In biology, any group of fish that stay together for social reasons are shoaling, and if the group is swimming in the same direction in a coordinated manner, they are schooling. In common usage, the terms are sometimes used rather loosely. About one quarter of fish species shoal all their lives, and about one half shoal for part of their lives. (wikipedia)
Tasty clue on TOM (56D: ___ yum (hot-and-sour Thai soup)). Wife is away for the weekend so the cats and I are sad. Might cheer myself up by ordering some TOM yum tonight (and then not sharing with the cats, who will then be ultra-sad). I have a weird urge to shout "EL AL, Y'ALL!" so I should probably stop writing and get coffee. Wonderful puzzle. Good day.

Signed, Rex Parker, King of CrossWorld 

P.S. A SCREENCAP is just a screenshot (short for "screen capture," I believe) (13A: Part of many a software demo, informally

[Follow Rex Parker on Twitter and Facebook]

95 comments:

bocamp 6:33 AM  

Thx, Ada; loved this one to INFINITY! :)

Easy+

Smoothest Sat. solve in ages, pour moi.

Wanted ASTOund to start, but one letter short, so let the downs ASTONISH me!

Moved top to bottom, ending at SOO.

Fun adventure! :)
___
yd: WH: 3 / Duo: 34/37 (guessed right on the last one this time) Phrazle 49: 2/6

Peace πŸ™ πŸ‡ΊπŸ‡¦ ~ Compassion ~ Tolerance ~ Kindness to all πŸ•Š

Brian in SLC 6:36 AM  

A perfectly clean, serviceable puzzle - for Wednesday. But Saturday? I mean it doesn't spoil my day or anything. But still, ya gotta ask . . .

Zed 6:45 AM  

Yep. Beat from a long day setting up a beach tournament yesterday, solving online which I hate, and solved in 12 minutes when 20 +/- 3 is Saturday typical for me. Still, I really enjoyed the solve. Good puzzle, wrong day. Things could be worse.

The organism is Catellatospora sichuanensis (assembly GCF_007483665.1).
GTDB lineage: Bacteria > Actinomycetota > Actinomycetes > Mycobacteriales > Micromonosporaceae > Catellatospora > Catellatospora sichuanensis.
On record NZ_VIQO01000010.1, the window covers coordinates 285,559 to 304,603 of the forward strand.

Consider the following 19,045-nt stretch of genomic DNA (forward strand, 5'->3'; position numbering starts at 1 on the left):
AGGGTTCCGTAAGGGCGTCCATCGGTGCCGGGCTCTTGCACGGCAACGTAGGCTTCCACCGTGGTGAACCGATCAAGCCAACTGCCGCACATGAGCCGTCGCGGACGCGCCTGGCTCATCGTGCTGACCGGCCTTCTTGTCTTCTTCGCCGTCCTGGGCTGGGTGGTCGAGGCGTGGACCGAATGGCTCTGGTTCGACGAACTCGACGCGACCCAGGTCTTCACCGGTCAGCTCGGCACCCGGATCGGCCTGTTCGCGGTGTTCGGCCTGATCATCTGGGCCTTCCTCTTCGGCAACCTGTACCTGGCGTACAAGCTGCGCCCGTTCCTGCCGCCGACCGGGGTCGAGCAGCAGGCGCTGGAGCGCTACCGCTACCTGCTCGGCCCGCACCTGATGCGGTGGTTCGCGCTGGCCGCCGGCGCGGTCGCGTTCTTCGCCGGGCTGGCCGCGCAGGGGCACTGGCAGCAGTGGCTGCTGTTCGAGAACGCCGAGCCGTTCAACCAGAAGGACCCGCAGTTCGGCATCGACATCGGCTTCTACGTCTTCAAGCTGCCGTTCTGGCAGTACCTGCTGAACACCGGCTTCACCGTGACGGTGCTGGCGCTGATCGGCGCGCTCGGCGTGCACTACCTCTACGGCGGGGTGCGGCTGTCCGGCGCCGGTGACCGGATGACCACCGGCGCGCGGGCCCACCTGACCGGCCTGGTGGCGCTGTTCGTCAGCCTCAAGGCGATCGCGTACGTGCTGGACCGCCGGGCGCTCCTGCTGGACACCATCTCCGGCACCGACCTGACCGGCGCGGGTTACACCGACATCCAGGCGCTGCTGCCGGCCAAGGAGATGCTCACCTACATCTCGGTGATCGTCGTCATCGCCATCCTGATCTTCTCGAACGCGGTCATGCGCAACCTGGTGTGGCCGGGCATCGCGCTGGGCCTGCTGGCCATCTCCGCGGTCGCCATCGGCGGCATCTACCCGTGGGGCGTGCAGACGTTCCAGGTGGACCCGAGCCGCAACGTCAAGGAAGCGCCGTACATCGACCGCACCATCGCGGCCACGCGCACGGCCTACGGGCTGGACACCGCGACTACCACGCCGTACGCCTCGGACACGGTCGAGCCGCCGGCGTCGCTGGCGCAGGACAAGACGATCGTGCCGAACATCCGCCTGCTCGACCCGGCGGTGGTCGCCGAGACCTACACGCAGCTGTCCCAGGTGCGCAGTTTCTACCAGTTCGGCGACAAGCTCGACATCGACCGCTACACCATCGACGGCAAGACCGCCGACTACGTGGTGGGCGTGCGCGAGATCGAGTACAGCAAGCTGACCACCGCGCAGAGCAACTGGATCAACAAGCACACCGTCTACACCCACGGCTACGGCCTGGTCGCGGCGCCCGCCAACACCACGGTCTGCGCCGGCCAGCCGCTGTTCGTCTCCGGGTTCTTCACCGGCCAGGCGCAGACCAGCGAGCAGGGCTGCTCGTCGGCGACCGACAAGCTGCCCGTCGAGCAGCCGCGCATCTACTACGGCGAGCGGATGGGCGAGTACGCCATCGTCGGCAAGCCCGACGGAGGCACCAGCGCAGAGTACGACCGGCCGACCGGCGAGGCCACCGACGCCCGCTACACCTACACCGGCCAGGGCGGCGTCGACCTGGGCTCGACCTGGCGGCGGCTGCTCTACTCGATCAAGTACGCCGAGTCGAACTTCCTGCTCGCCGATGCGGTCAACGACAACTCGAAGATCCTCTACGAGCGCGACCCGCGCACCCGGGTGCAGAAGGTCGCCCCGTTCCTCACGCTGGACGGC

TS Massachusetts 6:51 AM  

It isn't what it isn't

Trish 6:51 AM  

HOME GYM annoyed me, because a Peloton is likely to double as a clothing rack if you keep it in your bedroom. If it’s in your home gym, why would you bring your clothes in there to store on your Peloton? I suspect they’re instead piled in your bedroom on an armchair or bench at the foot of your bed like the rest of us.

SouthsideJohnny 7:01 AM  

Enjoyed the open spaces and many of the longer answers that Rex mentioned, but I really struggled in the little SW corner with SOO, ADIOS, MILNE, CAMO, ODIN and NILE (which didn’t register as a color with me). That’s a pretty esoteric sextet to stuff into a pretty small area - but hey it’s Saturday, so live and learn - even if the rest of it was a little easier than usual.

John Aach 7:15 AM  

"It is what it is" gets its punch by its implicit reference to essentialism. It says that whatever thing is going on is what it is by its nature, not incidentally or accidentally. Compare Bishop Butler "Everything is what it is and not another thing." It's because it is operating from its nature that its properties and development won't change -- that's why the expression conveys a sense of weariness and resignation. You don't get this punch from tautology. A tautology like 'A is A' is a logical truth -- it is true no matter what A is. Tautologies don't convey information about essential natures.

Anonymous 7:22 AM